Blues boys: Fittler shows faith in odd couple for Origin opener

Brad Fittler says the most unlikely of NSW halves combinations has to work after he paired Cody Walker and Nathan Cleary at No.6 and No.7 for the State of Origin series opener.

In terms of odd couples, they rate up there with the best.

Cleary has long been earmarked for superstardom, making his NRL debut as an 18-year-old in 2016. Walker turned out for the first time just a handful of weeks earlier, but by that time he was already 26. He won't hit the Origin arena until he's 29.

But as strange as their partnership seems, it also make sense.


Cleary won't take a back seat like he did to James Maloney and and will be told to run the show. Walker has flourished alongside a steady halfback in Adam Reynolds for South Sydney at club level, who kicks rivals into submission before Walker and Cook run them into the ground.


With Cleary by his side, Walker has the licence to play exactly as he does in the NRL.

On the unlikely combination, Blues coach Fittler said: "They’re going to have to [work together]. Naturally one plays a lot on the right and defends on the right and Cody defends on the left. I think that helps.

"Other than that they’re both really good footballers. You can tell they’re really passionate about football and they love the game. That’s the best start possible."

Walker's story is well told, but might be worth telling again.

He is sitting in the corner of a dark room waiting to find out if an ultrasound is about to tell him his first child is a boy or girl. There's a lot at stake. If it's a girl as his partner Nellie predicts, the baby will be born in Queensland where they're living. If it's a boy he gets to be a New South Welshman.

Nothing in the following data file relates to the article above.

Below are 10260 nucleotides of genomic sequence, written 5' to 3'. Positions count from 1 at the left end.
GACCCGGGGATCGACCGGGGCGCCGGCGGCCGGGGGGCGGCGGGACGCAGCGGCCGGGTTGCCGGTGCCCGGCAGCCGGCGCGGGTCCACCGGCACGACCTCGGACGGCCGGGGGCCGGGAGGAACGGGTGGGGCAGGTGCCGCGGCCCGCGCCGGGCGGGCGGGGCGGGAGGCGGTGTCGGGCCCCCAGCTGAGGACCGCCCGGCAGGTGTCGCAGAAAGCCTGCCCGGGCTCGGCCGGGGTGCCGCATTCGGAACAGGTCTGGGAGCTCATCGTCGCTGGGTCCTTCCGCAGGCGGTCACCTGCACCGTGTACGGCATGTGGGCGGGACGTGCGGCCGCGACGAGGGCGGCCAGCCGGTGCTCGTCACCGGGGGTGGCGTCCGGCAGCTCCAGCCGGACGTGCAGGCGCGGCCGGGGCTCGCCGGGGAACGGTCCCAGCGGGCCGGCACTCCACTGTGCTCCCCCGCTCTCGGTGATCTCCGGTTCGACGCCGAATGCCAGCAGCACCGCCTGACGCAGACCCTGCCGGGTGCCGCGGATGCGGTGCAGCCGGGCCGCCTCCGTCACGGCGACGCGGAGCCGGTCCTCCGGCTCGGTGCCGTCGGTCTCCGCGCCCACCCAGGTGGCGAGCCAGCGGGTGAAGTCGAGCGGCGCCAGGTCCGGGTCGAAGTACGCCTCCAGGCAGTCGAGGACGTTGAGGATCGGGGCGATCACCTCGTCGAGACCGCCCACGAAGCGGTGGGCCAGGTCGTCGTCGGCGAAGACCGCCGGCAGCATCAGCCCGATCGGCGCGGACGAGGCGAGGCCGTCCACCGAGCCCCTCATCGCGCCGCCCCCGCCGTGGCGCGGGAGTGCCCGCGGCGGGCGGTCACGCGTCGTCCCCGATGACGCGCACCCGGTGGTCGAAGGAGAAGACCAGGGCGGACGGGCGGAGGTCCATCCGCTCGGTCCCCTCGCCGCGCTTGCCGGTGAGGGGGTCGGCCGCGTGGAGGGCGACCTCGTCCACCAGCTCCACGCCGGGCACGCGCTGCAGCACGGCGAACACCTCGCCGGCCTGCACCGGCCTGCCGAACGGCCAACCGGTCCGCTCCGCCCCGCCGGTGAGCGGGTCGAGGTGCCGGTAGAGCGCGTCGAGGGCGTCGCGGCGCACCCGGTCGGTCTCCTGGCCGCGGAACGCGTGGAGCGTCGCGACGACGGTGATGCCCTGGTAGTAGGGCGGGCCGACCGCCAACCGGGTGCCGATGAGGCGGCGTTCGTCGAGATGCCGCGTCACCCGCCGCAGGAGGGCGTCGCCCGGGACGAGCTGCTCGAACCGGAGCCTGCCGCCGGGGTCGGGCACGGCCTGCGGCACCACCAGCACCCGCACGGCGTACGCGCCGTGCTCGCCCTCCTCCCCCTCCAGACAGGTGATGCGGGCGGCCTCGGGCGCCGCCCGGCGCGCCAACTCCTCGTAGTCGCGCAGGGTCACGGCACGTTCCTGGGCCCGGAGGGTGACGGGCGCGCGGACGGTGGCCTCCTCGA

When the results come in, Walker is fist pumping in the corner. He will have a boy. So two weeks before Kian is born, Walker sends Nellie across the Tweed and gets her to stay with his parents in Lismore to ensure the baby is born a Blue.

It says a lot about a Walker, the rugby league yo-yo whose journey spans almost the length of the eastern seaboard. Every time you thought he was finally down and out in pursuit of finally cracking it in the NRL, he's always found a way to rebound.

Doubtless, in the next 10 days there will be a few photos flying around of Walker wearing a maroon jersey. He played for the Queensland Residents while trying to make it in the Melbourne Storm system.

Putting aside his unconventional rugby league road, Walker is a damn good footballer.

Save for Luke Keary's concussion on Friday night which ruled him out of the State of Origin opener, Walker might have been the best player in the NRL this season not to be at Suncorp Stadium on June 5.

He provides exactly what Fittler was banking on with Keary, an off-the-cuff and instinctive playmaker who will complement a steady hand at No.7. Wayne Bennett described him as one of the most talented players he's ever coached – and he's only been working with him for a few months.

"We’d been speaking about Cody for a long time," Fittler said. "You would be blind if you didn’t see the form he’s in and what he can do at the moment.

"We’ve got a couple of days to work out how we’re going to play. I don’t really know Cody Walker and I’ve only seen him at the games to say hello to. I’m looking forward to getting to know him."

Talent only takes you so far in Origin. Regardless of his age and maturity, no one really knows how someone will handle rugby league's most relentless arena in front of 50,000 Queenslanders until they actually have to do it.

The partnership with Cleary in the halves is intriguing. You could have written your own ticket at the start of the season on the odds those two would be the Blues No.7 and No.6.

Fittler has. And he'll live or die by the call.

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